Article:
Fortunately the “best practices” are voluntary and have no legal standing. Further they are a gift to people like me. It should make it even easier to name and shame Fortune 500 brands. Why? I’m sure their online advertising networks will be telling their brands that “the problem is now fixed.” Amusing. I look forward to the next few months.

But what does this have to do with Rat Farming?

The online networks – no let’s face it mostly Google wants to be able to push ads onto any website without the burden of screening any of the sites. Without even screening who they are paying. It’s like they are putting out bowls of yummy pest attracting food out in the garden. What happens if you leave bowls of food around your garden? Eventually you get rats. Lots of rats. It’s rat farming.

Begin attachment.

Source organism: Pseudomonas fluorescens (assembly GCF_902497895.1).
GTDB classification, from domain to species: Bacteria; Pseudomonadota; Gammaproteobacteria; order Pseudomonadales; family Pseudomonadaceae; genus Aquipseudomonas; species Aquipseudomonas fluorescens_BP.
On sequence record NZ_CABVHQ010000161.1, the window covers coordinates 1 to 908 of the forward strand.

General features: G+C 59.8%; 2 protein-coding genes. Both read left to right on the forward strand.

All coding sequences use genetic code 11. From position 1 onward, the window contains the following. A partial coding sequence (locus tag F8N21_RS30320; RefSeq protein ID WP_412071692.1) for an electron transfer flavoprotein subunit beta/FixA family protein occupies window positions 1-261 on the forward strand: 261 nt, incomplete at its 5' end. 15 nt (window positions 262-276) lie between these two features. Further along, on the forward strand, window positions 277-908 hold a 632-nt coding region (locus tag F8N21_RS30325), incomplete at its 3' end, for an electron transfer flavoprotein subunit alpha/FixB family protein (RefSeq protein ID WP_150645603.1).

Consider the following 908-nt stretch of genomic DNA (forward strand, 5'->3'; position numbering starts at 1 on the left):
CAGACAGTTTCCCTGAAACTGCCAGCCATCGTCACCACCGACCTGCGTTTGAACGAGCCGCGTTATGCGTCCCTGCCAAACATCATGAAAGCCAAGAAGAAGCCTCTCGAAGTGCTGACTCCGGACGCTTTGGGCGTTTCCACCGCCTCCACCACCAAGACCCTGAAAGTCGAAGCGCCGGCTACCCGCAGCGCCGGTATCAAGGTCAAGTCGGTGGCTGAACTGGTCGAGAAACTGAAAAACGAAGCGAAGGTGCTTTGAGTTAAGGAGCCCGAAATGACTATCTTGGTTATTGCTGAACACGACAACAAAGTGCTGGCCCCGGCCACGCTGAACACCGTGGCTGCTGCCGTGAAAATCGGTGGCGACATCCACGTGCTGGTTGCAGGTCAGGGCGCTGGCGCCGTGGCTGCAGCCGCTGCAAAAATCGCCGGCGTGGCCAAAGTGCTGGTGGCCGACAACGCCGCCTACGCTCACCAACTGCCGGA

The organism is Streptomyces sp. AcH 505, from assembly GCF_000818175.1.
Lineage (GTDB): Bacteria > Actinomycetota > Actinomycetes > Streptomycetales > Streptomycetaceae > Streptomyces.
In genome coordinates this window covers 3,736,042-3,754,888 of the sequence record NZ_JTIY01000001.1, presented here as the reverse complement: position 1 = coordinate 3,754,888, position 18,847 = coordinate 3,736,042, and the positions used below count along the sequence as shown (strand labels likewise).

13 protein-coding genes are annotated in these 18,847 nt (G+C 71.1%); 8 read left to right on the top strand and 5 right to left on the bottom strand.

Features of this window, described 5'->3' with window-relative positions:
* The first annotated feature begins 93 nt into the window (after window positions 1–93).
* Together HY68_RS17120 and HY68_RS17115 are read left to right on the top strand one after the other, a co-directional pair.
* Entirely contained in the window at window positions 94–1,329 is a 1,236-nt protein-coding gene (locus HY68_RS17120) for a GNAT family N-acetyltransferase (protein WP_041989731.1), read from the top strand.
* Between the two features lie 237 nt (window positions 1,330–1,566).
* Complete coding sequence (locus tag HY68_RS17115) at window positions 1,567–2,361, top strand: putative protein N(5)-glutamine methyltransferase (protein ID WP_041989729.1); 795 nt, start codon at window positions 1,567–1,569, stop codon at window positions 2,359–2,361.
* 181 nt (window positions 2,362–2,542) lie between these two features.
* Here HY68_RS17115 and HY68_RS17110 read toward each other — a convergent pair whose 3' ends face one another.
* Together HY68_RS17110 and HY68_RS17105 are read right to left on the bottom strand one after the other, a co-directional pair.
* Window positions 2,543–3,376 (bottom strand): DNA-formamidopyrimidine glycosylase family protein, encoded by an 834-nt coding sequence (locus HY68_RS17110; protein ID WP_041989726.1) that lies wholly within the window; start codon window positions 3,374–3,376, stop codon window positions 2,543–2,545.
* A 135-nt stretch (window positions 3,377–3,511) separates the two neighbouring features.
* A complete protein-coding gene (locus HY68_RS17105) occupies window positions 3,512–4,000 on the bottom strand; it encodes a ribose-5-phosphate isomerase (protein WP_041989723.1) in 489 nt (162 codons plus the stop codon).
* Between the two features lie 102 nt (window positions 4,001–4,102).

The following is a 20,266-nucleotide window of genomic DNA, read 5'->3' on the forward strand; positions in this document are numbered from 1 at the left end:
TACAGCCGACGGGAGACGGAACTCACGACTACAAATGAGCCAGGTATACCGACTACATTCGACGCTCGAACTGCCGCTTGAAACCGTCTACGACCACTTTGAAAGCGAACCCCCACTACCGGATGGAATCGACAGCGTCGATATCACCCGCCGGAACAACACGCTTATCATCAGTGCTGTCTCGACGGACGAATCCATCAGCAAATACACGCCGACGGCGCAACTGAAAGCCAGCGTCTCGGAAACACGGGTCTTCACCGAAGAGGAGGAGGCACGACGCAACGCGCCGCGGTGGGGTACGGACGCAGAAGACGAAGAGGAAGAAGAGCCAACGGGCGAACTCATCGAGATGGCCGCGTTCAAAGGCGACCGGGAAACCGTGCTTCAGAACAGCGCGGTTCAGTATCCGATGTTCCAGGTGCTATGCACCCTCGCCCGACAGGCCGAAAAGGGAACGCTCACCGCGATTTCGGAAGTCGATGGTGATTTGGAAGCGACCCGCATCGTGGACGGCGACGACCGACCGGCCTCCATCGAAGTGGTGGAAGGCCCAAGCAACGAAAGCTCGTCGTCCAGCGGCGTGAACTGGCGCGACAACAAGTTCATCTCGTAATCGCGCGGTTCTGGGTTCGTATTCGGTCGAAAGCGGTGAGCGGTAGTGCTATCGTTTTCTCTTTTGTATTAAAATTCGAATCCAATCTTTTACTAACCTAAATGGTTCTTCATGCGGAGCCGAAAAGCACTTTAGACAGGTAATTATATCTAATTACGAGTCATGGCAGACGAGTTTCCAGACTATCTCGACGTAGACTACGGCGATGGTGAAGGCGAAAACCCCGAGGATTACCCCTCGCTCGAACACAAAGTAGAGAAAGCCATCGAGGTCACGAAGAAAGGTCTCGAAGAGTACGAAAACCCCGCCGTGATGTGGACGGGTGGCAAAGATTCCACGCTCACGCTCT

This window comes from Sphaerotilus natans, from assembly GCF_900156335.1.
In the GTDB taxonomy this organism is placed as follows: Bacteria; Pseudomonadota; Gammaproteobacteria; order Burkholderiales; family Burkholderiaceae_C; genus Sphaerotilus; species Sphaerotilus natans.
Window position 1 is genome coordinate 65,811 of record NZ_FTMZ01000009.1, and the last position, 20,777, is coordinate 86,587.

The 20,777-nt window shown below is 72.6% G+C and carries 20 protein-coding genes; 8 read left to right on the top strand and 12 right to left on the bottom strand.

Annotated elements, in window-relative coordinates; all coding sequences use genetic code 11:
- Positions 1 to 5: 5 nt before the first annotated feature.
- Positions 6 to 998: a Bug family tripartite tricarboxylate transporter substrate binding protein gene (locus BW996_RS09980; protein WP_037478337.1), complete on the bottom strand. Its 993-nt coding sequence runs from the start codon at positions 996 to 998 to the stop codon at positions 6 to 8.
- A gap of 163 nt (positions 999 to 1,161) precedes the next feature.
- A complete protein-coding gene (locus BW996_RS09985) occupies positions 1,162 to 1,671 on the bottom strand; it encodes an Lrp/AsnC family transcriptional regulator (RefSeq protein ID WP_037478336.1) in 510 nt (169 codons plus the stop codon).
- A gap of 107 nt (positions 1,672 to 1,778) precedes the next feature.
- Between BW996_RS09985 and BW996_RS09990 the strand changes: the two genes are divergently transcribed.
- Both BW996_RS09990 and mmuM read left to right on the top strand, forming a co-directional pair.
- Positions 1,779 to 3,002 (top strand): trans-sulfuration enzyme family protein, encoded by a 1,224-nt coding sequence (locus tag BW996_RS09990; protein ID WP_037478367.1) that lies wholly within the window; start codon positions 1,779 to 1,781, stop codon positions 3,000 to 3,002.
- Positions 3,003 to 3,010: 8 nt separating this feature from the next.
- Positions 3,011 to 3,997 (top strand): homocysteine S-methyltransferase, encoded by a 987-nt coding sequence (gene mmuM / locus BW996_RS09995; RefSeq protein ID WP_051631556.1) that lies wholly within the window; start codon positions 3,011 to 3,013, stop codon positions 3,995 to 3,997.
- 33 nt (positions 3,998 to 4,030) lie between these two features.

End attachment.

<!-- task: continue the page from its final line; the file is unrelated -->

The IAB/White House “best practices” absurdly burdens the creators with the task of finding the rats, proving they are rats, DNA testing the rats, packet tracing the food the rats eat and finally getting rid of them but not before the rats initiate an endless loop of claims and counterclaims that it has not been proven definitively that they are always rats.

Once gain this is a SUBSIDY from creators to Silicon Valley and Madison Avenue. We work for free to clean their networks. They make the money.

Here’s a much simpler and effective “best practices”. The IAB should ask their members not to create the incentives in the first place.

After all advertising is THEIR business not ours.

Do they teach packet logging and data tracing at Berklee School of Music?

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About Dr. David C Lowery